An automaker takes a creative approach to renewable energy

Audi’s A3 Sport­back TCNG is being billed as the next big thing in sus­tain­able mobil­i­ty. The car runs on what Audi is call­ing “e-gas,” a sub­stance that is more or less equiv­a­lent to nat­u­ral gas and is cre­at­ed in a com­pli­cat­ed chem­i­cal process explained here. Between its e-gas capac­i­ty and back­up use of reg­u­lar old gaso­line, the A3 Sport­back TCNG has a trav­el­ing range of almost 800 miles.

Per­haps most sig­nif­i­cant­ly, Audi’s e-gas tech­nol­o­gy can serve as a stor­age sys­tem for excess ener­gy gen­er­at­ed from renew­able sources. One of the biggest prob­lems with solar ener­gy and wind ener­gy is that the­se meth­ods of cap­tur­ing pow­er fluc­tu­ate over the course of a day and a year. Solar pow­er peaks when sun­light peaks (mean­ing both mid­day and sum­mer­time), and wind pow­er peaks on windier days and windier sea­sons. Of course, ener­gy use also peaks. Peo­ple use more ener­gy imme­di­ate­ly after com­ing home from work, for exam­ple, when they are turn­ing on all of their house­hold appli­ances, than they do in the mid­dle of the night, when many of the­se appli­ances are turned off.

How­ev­er, the peaks of ener­gy pro­duc­tion and ener­gy usage rarely over­lap. When sun­light peaks in the mid­dle of the day, most peo­ple are too busy work­ing (albeit, often on lap­tops and smart­phones) to turn on their dish­wash­ers, tele­vi­sions, and lights at home. This dis­par­i­ty in peak times wouldn’t be much of a prob­lem, except that the elec­tric­i­ty gen­er­at­ed from the­se renew­able sources is often dif­fi­cult to store in the short term, and near­ly impos­si­ble to store in the long term. The result is that much of the hard work that our solar pan­els and wind­mills do to gen­er­ate pow­er goes to waste as the elec­tric­i­ty goes unused and van­ish­es, hav­ing been cap­tured only briefly.

As described in their press release:

…[Audi begins] with wind, water and car­bon diox­ide sourced from a bio­gas plant. The end prod­ucts are renew­ably gen­er­at­ed eco-electricity…hydrogen …and syn­thet­ic methane (Audi e-gas) which can pow­er vehi­cles like the new A3 Sport­back TCNG that will launch in 2013.”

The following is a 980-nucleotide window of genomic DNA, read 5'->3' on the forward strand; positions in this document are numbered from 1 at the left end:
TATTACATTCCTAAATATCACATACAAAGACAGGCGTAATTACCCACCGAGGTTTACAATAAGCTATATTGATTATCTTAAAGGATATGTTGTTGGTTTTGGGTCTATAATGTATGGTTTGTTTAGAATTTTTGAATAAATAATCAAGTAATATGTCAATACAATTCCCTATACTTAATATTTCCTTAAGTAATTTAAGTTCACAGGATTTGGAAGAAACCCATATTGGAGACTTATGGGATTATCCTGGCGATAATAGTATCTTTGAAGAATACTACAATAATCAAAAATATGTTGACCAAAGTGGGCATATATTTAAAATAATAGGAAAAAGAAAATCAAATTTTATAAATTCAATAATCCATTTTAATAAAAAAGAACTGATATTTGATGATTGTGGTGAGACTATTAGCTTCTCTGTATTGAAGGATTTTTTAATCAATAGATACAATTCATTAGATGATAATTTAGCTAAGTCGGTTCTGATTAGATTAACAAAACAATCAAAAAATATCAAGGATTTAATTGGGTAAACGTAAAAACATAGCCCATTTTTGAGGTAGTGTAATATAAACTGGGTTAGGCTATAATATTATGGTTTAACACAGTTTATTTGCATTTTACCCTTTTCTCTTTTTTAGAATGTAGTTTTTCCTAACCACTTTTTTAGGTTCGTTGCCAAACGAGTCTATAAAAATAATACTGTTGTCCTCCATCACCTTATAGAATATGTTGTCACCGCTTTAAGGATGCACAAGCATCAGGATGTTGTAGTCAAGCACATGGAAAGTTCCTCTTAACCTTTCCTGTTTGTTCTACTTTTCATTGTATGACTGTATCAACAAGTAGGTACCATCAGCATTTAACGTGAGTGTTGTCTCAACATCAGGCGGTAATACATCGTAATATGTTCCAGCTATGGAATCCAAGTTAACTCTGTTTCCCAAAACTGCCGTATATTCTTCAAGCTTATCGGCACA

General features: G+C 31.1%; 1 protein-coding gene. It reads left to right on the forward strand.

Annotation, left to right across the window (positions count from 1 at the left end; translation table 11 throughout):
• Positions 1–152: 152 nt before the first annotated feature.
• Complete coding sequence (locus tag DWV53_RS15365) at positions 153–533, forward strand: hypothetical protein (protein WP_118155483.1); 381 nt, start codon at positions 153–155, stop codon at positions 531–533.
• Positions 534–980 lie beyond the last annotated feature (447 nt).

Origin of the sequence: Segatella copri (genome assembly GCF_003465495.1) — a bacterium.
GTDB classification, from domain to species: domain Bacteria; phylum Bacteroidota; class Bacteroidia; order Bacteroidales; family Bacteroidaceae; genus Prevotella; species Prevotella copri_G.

Prob­a­bly the com­pelling ques­tions in this process are: how many watts of pow­er are required to pro­duce a gal­lon equiv­a­lent of syn­thet­ic methane? And, is this method of stor­ing sur­plus elec­tric­i­ty more or less effi­cient than oth­er meth­ods, like bat­ter­ies?

Pho­to: Audi​.com

The impli­ca­tions could be big. Audi’s facil­i­ty, and sim­i­lar facil­i­ties like it, could store the excess elec­tric­i­ty pro­duced by renew­able sources, sav­ing it from going to waste by con­vert­ing it to e-gas.

(In the Audi process, the CO2 comes from a point source, at a pow­er­plant; in the­o­ry, a sys­tem like this could also make use of CO2 cap­tured from the air, as in Klaus Lackner’s mod­el.)

E-gas would then enter the nat­u­ral gas net­work, where it could be used, stored, or lat­er con­vert­ed back into elec­tric­i­ty. This process could rev­o­lu­tion­ize renew­able ener­gy, mak­ing the­se green sources more effi­cient and thus more appeal­ing to com­pa­nies and con­sumers. Thus, whether or not the A3 Sport­back TCNG is suc­cess­ful from Audi’s per­spec­tive, the e-gas tech­nol­o­gy that is being devel­oped to pow­er it will cer­tain­ly go down as a major con­tri­bu­tion to a green­er future.

Audi’s Werl­te facil­i­ty will be com­plet­ed and opened for oper­a­tions in 2013, and the A3 Sport­back TCNG will launch the same year.